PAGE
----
The European Working Conditions Survey (EWCS) launched in 1990 and is carried out every five years, with the latest edition in 2015. It provides an overview of trends in working conditions and quality of employment for the last 30 years. It covers issues such as employment status, working time duration and organisation, work organisation, learning and training, physical and psychosocial risk factors, health and safety, work–life balance, worker participation, earnings and financial security, work and health, and most recently also the future of work.

  • Challenges and prospects in the EU

    Eurofound’s Flagship report series 'Challenges and prospects in the EU' comprise research reports that contain the key results of multiannual research activities and incorporate findings from different related research projects. Flagship reports are the major output of each of Eurofound’s strategic areas of intervention and have as their objective to contribute to current policy debates.

  • European Company Survey 2019

    Eurofound’s European Company Survey (ECS) maps and analyses company policies and practices which can have an impact on smart, sustainable and inclusive growth, as well as the development of social dialogue in companies. This series consists of outputs from the ECS 2019, the fourth edition of the survey. The survey was first carried out in 2004–2005 as the European Survey on Working Time and Work-Life Balance.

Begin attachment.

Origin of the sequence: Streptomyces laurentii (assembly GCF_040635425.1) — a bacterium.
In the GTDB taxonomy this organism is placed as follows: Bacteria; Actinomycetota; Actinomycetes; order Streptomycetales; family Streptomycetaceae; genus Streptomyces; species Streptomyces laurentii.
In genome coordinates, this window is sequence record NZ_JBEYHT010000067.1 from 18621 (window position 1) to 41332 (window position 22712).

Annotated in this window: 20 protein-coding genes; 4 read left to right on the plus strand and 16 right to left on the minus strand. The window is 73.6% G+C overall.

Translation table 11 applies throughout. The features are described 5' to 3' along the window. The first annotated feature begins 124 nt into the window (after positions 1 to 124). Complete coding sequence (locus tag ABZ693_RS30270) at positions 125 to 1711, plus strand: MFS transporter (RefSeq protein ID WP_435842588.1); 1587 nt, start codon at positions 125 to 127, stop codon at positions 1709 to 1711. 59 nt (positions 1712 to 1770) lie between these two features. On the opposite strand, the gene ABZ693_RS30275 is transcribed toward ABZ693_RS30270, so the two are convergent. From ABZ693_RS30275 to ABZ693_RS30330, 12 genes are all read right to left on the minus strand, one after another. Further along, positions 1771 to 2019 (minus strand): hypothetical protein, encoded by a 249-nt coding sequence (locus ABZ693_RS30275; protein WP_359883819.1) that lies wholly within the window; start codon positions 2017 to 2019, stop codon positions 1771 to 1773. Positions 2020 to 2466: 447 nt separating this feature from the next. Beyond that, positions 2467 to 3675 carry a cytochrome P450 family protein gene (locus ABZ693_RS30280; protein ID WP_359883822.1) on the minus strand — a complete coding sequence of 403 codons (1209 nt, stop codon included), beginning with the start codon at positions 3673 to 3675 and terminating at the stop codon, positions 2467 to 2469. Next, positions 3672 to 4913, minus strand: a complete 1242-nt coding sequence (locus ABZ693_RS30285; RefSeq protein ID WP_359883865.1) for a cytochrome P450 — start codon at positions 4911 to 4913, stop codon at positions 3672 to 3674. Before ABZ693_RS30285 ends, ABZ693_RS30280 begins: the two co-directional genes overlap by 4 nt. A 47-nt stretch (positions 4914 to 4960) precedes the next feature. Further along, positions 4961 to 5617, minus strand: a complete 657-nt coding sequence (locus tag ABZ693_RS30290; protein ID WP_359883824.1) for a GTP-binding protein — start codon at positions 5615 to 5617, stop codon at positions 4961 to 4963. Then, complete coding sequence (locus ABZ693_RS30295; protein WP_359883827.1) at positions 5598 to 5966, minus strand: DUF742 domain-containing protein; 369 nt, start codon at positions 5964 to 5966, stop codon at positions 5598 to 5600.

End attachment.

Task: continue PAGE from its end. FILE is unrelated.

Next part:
• National social partners and policymaking

    This series reports on and updates latest information on the involvement of national social partners in policymaking. The series analyses the involvement of national social partners in the implementation of policy reforms within the framework of social dialogue practices, including their involvement in elaborating the National Reform Programmes (NRPs).

Forthcoming publications